... in the brilliant sunshine, and he was very picturesque as he paddled along the stream, dipping his slim hands into the current, arresting objects that floated by. He had made his banco (canoe) himself; had even felled the palma brava alone, and had spent days burning and chopping the center away, until at last he was the proud possessor of one of the swiftest canoes on the river. As on ice-boats, long outriggers of slender poles extended across the banco, and the ends were joined by other bamboo poles, so that the canoe ...
— The Adventures of Piang the Moro Jungle Boy - A Book for Young and Old • Florence Partello Stuart

... it must be confessed that their courage and conduct in Scotland far exceeded what was expected, for the Earl of Mar had so much address as to bring to the town of Perth, the center of all the enterprise, at least 10,000 men, some have carried the number to 12,000, which I am inclined to believe, provided the 1600 men be included that past the Frith of Forth near the Island of May, of ...
— The Jacobite Rebellions (1689-1746) - (Bell's Scottish History Source Books.) • James Pringle Thomson

... Sheffield Works from E. Riley, whose firm (Dowlais) was among the earlier and disappointed licensees of the process.[77] In August 1861, five years after the ill-fated address before the British Association, the Institution of Mechanical Engineers, meeting in Sheffield, the center of the British steel trade, heard papers from Bessemer and from John Brown, a famous ironmaster. The latter described the making of Bessemer rails, the product which above all was to absorb the Bessemer plants in America ...
— The Beginnings of Cheap Steel • Philip W. Bishop

... the will can keep machinery in its place. He has no faith whatever in automatic governments. While the routineers see machinery and precedents revolving with mankind as puppets, he puts the deliberate, conscious, willing individual at the center of his philosophy. This reversal is pregnant with a new outlook for statecraft. I hope to show that it alone can keep step with life; it alone is humanly relevant; and it alone ...
— A Preface to Politics • Walter Lippmann

... a watch in his hand, while another gripped a newspaper. In the gate-house, two had fallen face downward on the table that occupied the center of the rough room; checker-pieces lay scattered from the game they had been playing. Several men sprawled just outside the little house, on the platform. Under the incandescents, the effect ...
— The Flying Legion • George Allan England

... a moment. He seemed very much occupied in buttering a piece of roll—trying to get the little dab of yellow in the exact center of the white portion. Then, when it was arranged to ...
— The Golf Course Mystery • Chester K. Steele

... a broad belt of German military power and political control across the very center of Europe and beyond the Mediterranean into the very heart of Asia; and Austria-Hungary was to be as much their tool and pawn as Serbia or Bulgaria or Turkey or the ponderous states of the East. Austria-Hungary, indeed, ...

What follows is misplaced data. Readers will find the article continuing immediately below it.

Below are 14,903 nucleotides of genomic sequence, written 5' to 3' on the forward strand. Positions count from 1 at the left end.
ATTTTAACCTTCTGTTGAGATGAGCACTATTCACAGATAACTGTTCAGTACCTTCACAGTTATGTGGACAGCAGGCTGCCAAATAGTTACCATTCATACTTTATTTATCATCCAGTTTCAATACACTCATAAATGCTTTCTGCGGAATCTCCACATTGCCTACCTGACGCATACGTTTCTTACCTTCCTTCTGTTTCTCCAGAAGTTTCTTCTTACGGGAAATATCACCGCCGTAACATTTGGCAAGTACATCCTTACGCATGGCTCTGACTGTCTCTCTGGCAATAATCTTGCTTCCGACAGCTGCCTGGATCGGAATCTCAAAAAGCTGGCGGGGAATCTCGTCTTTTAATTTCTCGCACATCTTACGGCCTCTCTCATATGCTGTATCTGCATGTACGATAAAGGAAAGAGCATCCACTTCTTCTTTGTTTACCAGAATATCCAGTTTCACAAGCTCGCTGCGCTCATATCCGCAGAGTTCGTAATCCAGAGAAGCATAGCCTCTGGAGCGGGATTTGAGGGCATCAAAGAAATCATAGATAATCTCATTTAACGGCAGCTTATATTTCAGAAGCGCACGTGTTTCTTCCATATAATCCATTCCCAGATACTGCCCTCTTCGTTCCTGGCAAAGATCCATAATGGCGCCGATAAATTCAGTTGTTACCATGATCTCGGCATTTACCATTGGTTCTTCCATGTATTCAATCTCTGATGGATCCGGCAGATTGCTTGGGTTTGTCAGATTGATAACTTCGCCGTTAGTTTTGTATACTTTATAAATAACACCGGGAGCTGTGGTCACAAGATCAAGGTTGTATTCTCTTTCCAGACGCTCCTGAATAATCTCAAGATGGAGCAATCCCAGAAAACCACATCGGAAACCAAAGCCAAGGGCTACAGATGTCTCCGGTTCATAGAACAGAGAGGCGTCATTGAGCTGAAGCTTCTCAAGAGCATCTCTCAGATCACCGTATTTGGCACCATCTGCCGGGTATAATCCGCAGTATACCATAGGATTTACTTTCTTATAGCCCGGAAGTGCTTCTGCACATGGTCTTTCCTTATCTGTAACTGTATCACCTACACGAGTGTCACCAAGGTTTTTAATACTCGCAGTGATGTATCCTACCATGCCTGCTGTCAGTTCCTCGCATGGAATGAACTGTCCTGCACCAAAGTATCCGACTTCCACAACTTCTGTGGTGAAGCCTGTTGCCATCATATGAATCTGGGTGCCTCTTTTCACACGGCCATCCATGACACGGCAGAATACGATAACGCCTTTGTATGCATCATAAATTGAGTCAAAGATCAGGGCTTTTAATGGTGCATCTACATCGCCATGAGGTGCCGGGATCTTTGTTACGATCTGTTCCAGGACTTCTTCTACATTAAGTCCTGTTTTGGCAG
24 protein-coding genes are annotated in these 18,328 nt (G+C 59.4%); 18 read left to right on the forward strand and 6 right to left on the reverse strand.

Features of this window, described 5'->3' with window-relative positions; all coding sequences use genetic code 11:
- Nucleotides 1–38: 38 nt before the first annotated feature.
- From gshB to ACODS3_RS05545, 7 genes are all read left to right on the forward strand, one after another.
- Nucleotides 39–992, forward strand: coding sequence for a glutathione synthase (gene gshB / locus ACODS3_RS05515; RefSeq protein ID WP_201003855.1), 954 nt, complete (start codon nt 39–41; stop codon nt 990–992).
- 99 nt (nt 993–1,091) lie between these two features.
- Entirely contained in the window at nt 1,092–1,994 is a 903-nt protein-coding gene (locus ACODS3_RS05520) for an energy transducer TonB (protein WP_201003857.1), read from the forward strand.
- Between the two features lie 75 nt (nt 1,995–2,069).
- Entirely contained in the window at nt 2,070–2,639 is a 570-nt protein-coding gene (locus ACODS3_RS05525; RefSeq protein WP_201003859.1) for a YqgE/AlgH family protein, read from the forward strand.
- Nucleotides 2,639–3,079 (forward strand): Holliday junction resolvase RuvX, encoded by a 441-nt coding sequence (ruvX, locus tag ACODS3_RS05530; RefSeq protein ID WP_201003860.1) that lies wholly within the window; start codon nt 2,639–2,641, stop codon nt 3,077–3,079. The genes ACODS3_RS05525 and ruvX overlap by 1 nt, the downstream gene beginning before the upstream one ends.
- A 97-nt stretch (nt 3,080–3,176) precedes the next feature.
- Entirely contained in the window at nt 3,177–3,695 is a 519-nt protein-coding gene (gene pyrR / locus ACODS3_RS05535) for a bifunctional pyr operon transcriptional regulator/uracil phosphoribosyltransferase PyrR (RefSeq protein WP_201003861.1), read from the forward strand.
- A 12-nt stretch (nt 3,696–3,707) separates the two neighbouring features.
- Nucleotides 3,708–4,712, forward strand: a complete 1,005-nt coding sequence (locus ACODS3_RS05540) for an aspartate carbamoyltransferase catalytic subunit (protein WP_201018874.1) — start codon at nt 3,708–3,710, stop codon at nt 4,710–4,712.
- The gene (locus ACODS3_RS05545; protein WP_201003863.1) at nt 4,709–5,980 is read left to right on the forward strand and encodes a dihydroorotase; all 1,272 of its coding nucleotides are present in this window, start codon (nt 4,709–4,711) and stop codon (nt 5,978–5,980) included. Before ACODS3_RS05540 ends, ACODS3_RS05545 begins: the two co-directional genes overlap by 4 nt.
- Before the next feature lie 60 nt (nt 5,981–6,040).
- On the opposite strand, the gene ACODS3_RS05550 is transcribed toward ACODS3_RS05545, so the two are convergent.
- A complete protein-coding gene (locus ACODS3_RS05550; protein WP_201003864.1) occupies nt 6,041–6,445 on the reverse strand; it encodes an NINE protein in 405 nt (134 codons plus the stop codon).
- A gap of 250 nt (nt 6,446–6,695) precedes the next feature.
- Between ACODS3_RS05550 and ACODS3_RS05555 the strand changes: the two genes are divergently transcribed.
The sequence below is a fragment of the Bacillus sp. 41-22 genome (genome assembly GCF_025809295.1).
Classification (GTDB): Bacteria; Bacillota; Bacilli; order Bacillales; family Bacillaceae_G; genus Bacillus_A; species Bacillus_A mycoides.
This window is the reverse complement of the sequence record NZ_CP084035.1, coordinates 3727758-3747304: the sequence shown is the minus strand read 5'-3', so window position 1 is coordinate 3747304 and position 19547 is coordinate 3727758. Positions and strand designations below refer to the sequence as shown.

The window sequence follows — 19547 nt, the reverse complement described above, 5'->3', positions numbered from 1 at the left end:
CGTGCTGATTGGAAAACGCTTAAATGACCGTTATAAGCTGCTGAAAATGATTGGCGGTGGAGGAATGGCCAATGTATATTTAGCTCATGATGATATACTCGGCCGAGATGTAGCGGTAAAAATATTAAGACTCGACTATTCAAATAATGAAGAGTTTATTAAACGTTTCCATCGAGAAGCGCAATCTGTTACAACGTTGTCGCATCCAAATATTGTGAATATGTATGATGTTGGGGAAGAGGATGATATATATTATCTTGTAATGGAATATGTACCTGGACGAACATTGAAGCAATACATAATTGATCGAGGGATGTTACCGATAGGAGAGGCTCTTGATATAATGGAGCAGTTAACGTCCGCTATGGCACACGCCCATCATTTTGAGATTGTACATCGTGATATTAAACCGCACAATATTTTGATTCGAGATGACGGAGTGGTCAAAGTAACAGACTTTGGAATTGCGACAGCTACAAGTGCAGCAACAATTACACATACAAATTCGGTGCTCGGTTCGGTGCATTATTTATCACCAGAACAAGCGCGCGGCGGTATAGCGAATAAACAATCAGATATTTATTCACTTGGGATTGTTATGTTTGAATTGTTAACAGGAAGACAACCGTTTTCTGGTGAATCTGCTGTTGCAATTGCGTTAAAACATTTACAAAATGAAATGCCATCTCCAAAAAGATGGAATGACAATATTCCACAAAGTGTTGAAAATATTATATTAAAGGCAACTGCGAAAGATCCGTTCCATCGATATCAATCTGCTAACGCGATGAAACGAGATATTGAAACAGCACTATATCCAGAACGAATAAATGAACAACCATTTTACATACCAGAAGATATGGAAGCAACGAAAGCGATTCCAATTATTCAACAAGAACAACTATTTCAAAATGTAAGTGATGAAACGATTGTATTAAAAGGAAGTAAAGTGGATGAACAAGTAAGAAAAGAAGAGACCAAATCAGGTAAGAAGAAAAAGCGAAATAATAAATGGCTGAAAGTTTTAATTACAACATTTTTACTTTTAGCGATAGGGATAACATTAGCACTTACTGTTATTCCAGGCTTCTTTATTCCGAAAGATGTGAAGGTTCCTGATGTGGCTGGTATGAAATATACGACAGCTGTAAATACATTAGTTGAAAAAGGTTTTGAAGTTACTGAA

— In Our First Year of the War - Messages and Addresses to the Congress and the People, - March 5, 1917 to January 6, 1918 • Woodrow Wilson

... she now observed, he was magnificently attired; he wore a close-fitting tunic, or breast-plate made of thick woolen stuff, and over it a purple mantle, while from his bare throat hung a precious medallion, shield-shaped, and set in gold and gems, the center formed by a large head of Medusa, with beautiful though terrible features. The lion-heads of gold attached to each corner of the short cloak he wore over the sham coat of mail, were exquisite works of art, ...
— Uarda • Georg Ebers

... part composed of Teutons, or men of German race, its people being far less heterogeneous than those of Austria, though it includes several millions of Slavs, Lithuanians, Poles and others. It has an area of 208,738 square miles. It is mountainous in the south and center, but in the north there is a wide plain extending to the German Ocean and the Baltic Sea, and forming part of the great watershed which stretches across Europe. Its soil, except in the more rugged and mountainous districts, ...
— A History of The Nations and Empires Involved and a Study - of the Events Culminating in The Great Conflict • Logan Marshall

... had finished, I stared out the plane window, curiously disturbed. Like most people, I had grown up believing the earth was the center of everything—life, intelligence, and religion. Now, for the first time in my life, that ...
— The Flying Saucers are Real • Donald Keyhoe

... ladies, Carlotta with Anselmo, Laura with Luigi, etc., and stand in little groups about the stage, laughing and talking together. Enter Beatrice alone, her train held by two pages in black. Enter twelve little Cupids, running, and do a short dance in the center of the room, then rush to the empty dais which is awaiting Mario and Bianca, and cluster about it. Enter Bianca and Mario, she in white and silver, with a deep sky blue velvet train six yards long, held up by six silver ...
— The Lamp and the Bell • Edna St. Vincent Millay

... New Testament, commemorate the virtues of departed worthies of the neighborhood, whose names appear, in illegible black letters, in the lower panels. The floor is covered with a carpet of some tough, fibrous material, apparently a sort of grass, and along the center aisle it is much worn. The normal smell of the place is rather less unpleasant than that of most other halls, for on the one day when it is regularly crowded practically all of the persons gathered together have been very ...
— A Book of Burlesques • H. L. Mencken

... meditating on what Rooney could reveal as he walked around the mess hall in the center of the compound. Then he turned to ...